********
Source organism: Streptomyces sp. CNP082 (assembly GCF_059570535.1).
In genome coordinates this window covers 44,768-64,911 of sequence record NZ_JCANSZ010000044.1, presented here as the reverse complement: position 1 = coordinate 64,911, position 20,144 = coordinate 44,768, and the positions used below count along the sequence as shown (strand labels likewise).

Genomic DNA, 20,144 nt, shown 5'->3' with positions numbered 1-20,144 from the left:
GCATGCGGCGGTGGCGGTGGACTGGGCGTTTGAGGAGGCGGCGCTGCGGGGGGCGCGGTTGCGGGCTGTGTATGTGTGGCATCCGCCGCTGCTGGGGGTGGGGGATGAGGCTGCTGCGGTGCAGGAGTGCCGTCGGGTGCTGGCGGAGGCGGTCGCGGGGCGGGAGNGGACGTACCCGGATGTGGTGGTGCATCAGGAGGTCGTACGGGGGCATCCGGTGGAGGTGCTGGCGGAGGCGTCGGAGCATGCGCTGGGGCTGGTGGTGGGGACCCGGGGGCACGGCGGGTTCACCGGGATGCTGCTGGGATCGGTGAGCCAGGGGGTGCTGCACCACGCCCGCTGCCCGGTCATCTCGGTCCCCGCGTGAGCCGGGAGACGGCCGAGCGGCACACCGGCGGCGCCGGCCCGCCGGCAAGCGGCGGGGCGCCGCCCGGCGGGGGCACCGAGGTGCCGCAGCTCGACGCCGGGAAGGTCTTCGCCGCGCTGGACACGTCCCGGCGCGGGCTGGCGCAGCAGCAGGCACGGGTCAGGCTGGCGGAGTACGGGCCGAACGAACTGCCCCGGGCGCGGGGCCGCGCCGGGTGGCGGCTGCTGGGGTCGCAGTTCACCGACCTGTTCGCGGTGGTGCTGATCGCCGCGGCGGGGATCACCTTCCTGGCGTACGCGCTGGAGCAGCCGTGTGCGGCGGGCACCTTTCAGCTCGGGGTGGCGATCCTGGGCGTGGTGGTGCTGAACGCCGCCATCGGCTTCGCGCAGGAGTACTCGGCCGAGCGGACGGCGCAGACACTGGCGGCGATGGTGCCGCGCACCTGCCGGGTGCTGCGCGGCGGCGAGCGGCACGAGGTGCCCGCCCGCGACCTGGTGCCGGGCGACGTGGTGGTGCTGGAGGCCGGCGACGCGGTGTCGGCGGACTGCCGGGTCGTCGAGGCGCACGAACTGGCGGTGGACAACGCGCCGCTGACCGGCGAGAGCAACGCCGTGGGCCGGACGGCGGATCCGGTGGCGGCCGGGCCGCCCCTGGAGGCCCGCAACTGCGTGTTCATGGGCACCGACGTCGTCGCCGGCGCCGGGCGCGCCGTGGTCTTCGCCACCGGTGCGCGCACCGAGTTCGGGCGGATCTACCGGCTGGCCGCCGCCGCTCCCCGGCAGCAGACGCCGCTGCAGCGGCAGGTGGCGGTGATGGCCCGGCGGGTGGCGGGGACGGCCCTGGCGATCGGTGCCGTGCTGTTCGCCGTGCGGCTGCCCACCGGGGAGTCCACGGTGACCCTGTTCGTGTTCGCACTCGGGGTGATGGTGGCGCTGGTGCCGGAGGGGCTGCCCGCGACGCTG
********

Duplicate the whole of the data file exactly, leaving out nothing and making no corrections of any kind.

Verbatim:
Source organism: Streptomyces sp. CNP082 (assembly GCF_059570535.1).
In genome coordinates this window covers 44,768-64,911 of sequence record NZ_JCANSZ010000044.1, presented here as the reverse complement: position 1 = coordinate 64,911, position 20,144 = coordinate 44,768, and the positions used below count along the sequence as shown (strand labels likewise).

Genomic DNA, 20,144 nt, shown 5'->3' with positions numbered 1-20,144 from the left:
GCATGCGGCGGTGGCGGTGGACTGGGCGTTTGAGGAGGCGGCGCTGCGGGGGGCGCGGTTGCGGGCTGTGTATGTGTGGCATCCGCCGCTGCTGGGGGTGGGGGATGAGGCTGCTGCGGTGCAGGAGTGCCGTCGGGTGCTGGCGGAGGCGGTCGCGGGGCGGGAGNGGACGTACCCGGATGTGGTGGTGCATCAGGAGGTCGTACGGGGGCATCCGGTGGAGGTGCTGGCGGAGGCGTCGGAGCATGCGCTGGGGCTGGTGGTGGGGACCCGGGGGCACGGCGGGTTCACCGGGATGCTGCTGGGATCGGTGAGCCAGGGGGTGCTGCACCACGCCCGCTGCCCGGTCATCTCGGTCCCCGCGTGAGCCGGGAGACGGCCGAGCGGCACACCGGCGGCGCCGGCCCGCCGGCAAGCGGCGGGGCGCCGCCCGGCGGGGGCACCGAGGTGCCGCAGCTCGACGCCGGGAAGGTCTTCGCCGCGCTGGACACGTCCCGGCGCGGGCTGGCGCAGCAGCAGGCACGGGTCAGGCTGGCGGAGTACGGGCCGAACGAACTGCCCCGGGCGCGGGGCCGCGCCGGGTGGCGGCTGCTGGGGTCGCAGTTCACCGACCTGTTCGCGGTGGTGCTGATCGCCGCGGCGGGGATCACCTTCCTGGCGTACGCGCTGGAGCAGCCGTGTGCGGCGGGCACCTTTCAGCTCGGGGTGGCGATCCTGGGCGTGGTGGTGCTGAACGCCGCCATCGGCTTCGCGCAGGAGTACTCGGCCGAGCGGACGGCGCAGACACTGGCGGCGATGGTGCCGCGCACCTGCCGGGTGCTGCGCGGCGGCGAGCGGCACGAGGTGCCCGCCCGCGACCTGGTGCCGGGCGACGTGGTGGTGCTGGAGGCCGGCGACGCGGTGTCGGCGGACTGCCGGGTCGTCGAGGCGCACGAACTGGCGGTGGACAACGCGCCGCTGACCGGCGAGAGCAACGCCGTGGGCCGGACGGCGGATCCGGTGGCGGCCGGGCCGCCCCTGGAGGCCCGCAACTGCGTGTTCATGGGCACCGACGTCGTCGCCGGCGCCGGGCGCGCCGTGGTCTTCGCCACCGGTGCGCGCACCGAGTTCGGGCGGATCTACCGGCTGGCCGCCGCCGCTCCCCGGCAGCAGACGCCGCTGCAGCGGCAGGTGGCGGTGATGGCCCGGCGGGTGGCGGGGACGGCCCTGGCGATCGGTGCCGTGCTGTTCGCCGTGCGGCTGCCCACCGGGGAGTCCACGGTGACCCTGTTCGTGTTCGCACTCGGGGTGATGGTGGCGCTGGTGCCGGAGGGGCTGCCCGCGACGCTG